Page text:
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  • tumeninotes
    Posts: 19
    Joined: Mar 17th, 2008, 09:26
    Regarding vocal tracks
    Hi Folks, just have a quick question regarding vocal recording. When you record a vocalist do you use a channel strip setting insert such as "male ambient lead vocal" and all of its associated effects or do you simply use an aux channel with some reverb or compression? Is it better to record a vocalist dry and then add effects during the mixing process or is it OK to have all the effects pre-installed on the channel strip? I would just like to get some feedback on how you all handle the process to get the best recording out of your vocalist. Thanks.
    Reply
  • Rounik Admin
    Posts: 8713
    Joined: Dec 16th, 2006, 08:13
    Re: Regarding vocal tracks
    Hi tumeninotes I think there are different techniques out there on this one. It often depends on the final effect you're trying to achieve on the voice and making the vocalist feel as comfortable as possible in order to get the best performance possible. This might mean working on a channel strip setting just for this vocalist with just some compression and light reverb. If the final part is to have a lot of effects - try with the effects and without - see which you and the vocalist is more comfortable with. Personally, I'd usually go with less is more. Remember that when recording in Logic, regardless of the number of effects placed on a channel strip, Logic records the audio signal dry - none of the effects are recorded. You need to bounce or export a track with effects on it to create a true wet track. Cheers Rounik
    Reply
  • tumeninotes
    Posts: 19
    Joined: Mar 17th, 2008, 09:26
    Re: Regarding vocal tracks
    Hi Rounik, Thanks for the rapid response and advice. I do recall that logic records dry regardless of the effects plugins, thanks to the Logic Pro 101 tutorial video, however I noticed that when recording with vocal plugins such as compression the level meter peaks quite easily. Prior to adding the effect to the channel I set the recording input level on the interface so that it sits at about -6db on the meter as instructed in the logic 101 tutorial, but once I insert the vocal effects it tends to peak on the logic meter. At this point do I turn down the channel gain on the interface to compensate or leave that as I had it and just turn down the fader in logic? What I would like to know is does the dry recorded signal get affected by the peak caused by the insert effects and what is the best way to handle this? Thanks.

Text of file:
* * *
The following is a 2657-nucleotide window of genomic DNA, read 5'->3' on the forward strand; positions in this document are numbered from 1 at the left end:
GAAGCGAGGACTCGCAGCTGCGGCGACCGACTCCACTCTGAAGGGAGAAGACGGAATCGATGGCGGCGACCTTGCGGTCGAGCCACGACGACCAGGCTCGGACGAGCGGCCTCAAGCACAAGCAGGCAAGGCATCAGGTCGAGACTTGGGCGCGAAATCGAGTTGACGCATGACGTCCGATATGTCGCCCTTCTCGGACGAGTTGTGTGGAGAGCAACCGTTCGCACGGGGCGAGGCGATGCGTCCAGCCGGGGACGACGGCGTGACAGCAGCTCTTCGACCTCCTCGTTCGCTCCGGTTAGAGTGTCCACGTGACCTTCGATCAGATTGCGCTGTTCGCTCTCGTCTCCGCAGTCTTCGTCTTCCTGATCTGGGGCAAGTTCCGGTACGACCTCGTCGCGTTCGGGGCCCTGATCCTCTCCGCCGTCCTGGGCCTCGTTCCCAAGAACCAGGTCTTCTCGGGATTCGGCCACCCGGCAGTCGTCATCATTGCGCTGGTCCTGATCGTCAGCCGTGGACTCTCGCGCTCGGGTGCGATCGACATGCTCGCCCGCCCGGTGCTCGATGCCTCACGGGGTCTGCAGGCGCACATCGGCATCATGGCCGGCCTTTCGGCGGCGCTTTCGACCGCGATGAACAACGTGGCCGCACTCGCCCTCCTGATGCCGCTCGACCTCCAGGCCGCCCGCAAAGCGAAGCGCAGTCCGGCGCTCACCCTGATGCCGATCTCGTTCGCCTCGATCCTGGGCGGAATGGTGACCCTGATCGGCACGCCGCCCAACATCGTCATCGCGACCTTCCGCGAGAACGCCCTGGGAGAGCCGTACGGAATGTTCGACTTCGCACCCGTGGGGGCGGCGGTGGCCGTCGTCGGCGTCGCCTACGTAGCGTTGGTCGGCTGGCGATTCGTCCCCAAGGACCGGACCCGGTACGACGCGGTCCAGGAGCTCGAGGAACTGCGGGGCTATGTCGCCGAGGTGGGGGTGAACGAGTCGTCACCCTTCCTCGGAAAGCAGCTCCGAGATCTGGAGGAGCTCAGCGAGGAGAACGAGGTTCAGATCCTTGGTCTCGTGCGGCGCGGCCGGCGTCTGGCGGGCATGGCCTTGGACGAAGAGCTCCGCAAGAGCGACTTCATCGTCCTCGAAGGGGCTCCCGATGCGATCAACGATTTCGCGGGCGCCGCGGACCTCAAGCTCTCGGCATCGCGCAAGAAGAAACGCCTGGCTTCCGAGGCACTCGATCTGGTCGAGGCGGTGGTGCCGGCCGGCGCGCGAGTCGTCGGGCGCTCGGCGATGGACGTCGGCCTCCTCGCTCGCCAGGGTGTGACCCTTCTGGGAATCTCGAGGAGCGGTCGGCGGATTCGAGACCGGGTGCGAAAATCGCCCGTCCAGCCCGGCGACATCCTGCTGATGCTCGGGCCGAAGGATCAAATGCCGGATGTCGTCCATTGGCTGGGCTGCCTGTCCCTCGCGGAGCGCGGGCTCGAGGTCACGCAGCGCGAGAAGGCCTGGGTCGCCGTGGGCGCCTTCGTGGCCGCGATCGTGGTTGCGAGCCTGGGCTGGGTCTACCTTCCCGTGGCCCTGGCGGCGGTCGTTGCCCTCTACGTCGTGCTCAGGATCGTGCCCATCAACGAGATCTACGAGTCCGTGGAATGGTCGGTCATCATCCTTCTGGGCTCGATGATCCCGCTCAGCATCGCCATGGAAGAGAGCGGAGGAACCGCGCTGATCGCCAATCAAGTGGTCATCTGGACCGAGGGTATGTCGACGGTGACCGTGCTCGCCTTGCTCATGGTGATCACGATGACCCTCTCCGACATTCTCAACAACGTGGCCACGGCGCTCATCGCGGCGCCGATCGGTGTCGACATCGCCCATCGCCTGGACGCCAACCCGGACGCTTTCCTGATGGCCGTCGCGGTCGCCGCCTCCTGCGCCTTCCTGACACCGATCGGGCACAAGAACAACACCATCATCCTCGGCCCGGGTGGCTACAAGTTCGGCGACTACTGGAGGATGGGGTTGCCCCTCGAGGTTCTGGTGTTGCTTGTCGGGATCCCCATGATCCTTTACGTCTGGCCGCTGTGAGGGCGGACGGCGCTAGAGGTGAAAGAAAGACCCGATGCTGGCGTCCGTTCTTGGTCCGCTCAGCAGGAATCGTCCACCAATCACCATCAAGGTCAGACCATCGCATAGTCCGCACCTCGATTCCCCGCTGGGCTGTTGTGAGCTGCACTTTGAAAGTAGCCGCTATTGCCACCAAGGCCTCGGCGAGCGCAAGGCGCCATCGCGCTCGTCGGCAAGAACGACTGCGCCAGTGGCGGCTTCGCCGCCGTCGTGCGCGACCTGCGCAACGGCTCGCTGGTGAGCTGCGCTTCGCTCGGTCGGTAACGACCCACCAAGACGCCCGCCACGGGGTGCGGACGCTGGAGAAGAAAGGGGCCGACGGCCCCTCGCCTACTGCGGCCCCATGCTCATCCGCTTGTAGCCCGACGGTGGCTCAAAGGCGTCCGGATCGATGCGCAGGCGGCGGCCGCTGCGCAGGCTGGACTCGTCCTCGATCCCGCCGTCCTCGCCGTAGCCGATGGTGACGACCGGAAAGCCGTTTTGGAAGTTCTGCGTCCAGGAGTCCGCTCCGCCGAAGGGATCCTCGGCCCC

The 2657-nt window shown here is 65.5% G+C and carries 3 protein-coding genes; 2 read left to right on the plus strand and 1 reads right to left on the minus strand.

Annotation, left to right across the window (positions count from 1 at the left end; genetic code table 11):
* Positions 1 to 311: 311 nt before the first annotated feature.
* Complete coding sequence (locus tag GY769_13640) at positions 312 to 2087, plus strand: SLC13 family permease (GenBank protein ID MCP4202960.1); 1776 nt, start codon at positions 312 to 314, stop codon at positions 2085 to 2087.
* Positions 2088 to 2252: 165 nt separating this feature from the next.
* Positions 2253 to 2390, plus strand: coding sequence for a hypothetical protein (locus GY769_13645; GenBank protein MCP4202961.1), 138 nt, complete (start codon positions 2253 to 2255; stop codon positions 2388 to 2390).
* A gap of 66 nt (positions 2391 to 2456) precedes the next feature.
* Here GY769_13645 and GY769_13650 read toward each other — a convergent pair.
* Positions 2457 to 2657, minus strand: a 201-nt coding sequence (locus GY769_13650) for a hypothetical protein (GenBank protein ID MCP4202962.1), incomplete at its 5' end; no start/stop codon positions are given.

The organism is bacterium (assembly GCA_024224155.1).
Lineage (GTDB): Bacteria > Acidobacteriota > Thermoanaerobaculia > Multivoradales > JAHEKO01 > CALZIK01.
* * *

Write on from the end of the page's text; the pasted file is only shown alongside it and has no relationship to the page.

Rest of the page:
Reply
  • Rounik Admin
    Posts: 8713
    Joined: Dec 16th, 2006, 08:13
    Re: Regarding vocal tracks
    Hi tumeninotes, If you're sure that your signal is not clipping - you should be fine. If you''re recording at 24bit you don't need to worry too much about having a quiet signal as the extra bit depth over 16bit recording does afford you the option to increase the level post recording more. If you're going to be using these plugins during and after recording and the level is peaking then consider turning down the fader in Logic. Cheers Rounik
    Reply
  • tumeninotes
    Posts: 19
    Joined: Mar 17th, 2008, 09:26
    Re: Regarding vocal tracks
    Should I use the prefader metering button to check the level of the incoming vocals as I adjust the gain on the interface to get the levels set for optimum recording. And then turn off the prefader metering button, apply the channel insert effects and adjust the fader on the channel? Thanks.
    Reply
  • tumeninotes
    Posts: 19
    Joined: Mar 17th, 2008, 09:26
    Re: Regarding vocal tracks
    Hi Guys, When customizing the transport bar I see there is a Pre Fader Metering icon, I am trying to find out exactly what this is for and when it might be advantageous to use it. Thanks.
    Reply
  • Rounik Admin
    Posts: 8713
    Joined: Dec 16th, 2006, 08:13
    Re: Regarding vocal tracks
    Hi Using Pre fader metering you can see what's really happening (the level of the audio signal) to your channels before using the fader. This was how the analogue systems used to work I believe. There's a school of mixing that feels that pre fader metering should be ON and then you use your ears to mix from there.... (interesting idea ;) Try it out. see what works better for you. I'm not going to add my personal preference to this though! Cheers Rounik
    Reply
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